Euthanasia is subjected to disease-of-the-week movie conventions in the wannabe tearjerker "The Last Escape."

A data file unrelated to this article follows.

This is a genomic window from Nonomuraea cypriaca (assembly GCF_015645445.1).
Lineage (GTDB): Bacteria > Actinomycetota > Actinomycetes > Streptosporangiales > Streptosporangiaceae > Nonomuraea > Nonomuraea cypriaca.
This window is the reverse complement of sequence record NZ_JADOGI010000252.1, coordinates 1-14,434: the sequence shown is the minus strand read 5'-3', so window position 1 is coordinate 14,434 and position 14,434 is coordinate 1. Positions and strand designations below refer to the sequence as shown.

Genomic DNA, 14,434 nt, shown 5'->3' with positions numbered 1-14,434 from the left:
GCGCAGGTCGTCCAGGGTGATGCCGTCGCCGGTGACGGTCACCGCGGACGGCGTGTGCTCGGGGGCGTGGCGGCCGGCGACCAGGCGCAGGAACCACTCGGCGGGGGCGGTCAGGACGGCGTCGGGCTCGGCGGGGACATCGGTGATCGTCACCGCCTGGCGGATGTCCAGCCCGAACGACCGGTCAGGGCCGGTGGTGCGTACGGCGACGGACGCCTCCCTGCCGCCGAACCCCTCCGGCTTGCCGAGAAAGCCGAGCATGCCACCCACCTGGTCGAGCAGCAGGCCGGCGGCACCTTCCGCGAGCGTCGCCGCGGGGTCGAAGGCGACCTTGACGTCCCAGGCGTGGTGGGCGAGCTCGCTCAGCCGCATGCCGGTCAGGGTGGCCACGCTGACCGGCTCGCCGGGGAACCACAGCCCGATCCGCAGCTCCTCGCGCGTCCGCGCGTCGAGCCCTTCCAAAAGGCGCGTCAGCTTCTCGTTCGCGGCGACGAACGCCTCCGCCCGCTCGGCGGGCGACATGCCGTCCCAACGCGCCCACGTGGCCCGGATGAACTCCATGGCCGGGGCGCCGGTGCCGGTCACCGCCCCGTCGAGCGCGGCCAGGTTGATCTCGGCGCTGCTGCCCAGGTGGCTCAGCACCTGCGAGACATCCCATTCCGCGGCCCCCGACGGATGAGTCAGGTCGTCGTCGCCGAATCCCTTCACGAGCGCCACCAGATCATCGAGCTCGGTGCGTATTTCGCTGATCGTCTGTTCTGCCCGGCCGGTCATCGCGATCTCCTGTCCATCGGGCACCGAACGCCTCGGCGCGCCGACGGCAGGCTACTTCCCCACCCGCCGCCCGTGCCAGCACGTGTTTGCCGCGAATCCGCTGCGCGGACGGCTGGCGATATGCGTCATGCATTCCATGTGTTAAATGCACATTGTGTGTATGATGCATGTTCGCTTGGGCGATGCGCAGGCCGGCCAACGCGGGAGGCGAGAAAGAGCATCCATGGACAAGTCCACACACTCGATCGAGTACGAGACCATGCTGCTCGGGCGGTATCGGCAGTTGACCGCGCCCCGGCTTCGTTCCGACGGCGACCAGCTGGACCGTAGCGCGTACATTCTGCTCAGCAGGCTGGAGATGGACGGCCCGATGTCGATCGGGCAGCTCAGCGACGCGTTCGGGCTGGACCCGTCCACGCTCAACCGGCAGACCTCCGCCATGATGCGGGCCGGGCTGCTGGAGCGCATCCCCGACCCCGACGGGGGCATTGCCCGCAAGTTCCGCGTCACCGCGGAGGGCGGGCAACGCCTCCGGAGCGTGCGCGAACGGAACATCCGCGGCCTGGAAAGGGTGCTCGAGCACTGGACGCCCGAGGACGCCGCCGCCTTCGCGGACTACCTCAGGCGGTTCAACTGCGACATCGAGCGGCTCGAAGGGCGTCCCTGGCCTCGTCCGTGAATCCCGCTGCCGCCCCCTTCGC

Euthanasia is subjected to disease-of-the-week movie conventions in the wannabe tearjerker “The Last Escape,” from Swiss-born, Montreal-based helmer Lea Pool (“Emporte-moi”). Francophone Canuck ensemble, led by Jacques Godin in the tricky role of the drooling, Parkinson’s-affected patriarch, is strong, but there isn’t much else to recommend about this stolid adaptation of co-scripter Gil Courtemanche’s novel “A Good Death.” Life support in ancillary looms.Though pic’s first half covers a Christmas dinner that introduces the extended, ennui-inducing Levesque clan, the unfocused narrative pivots around a single moment in the childhood of Andre (Jules St-Jean as a child, Denys Arcand regular Yves Jacques as an adult) that explains the hatred toward his now-ailing, septuagenarian dad, Anatole (Godin). But numerous flashbacks — in shaky, overexposed Super 8 — reduce a potentially complex father-son relationship to a simplistic tit-for-tat. Like Godin, Andree Lachapelle, as Anatole’s wife, is outstanding, though her character’s final actions reek more of screenplay convenience than character conviction. Violin- and piano-driven score doesn’t dare wander off the beaten path; other craft contributions also march in line.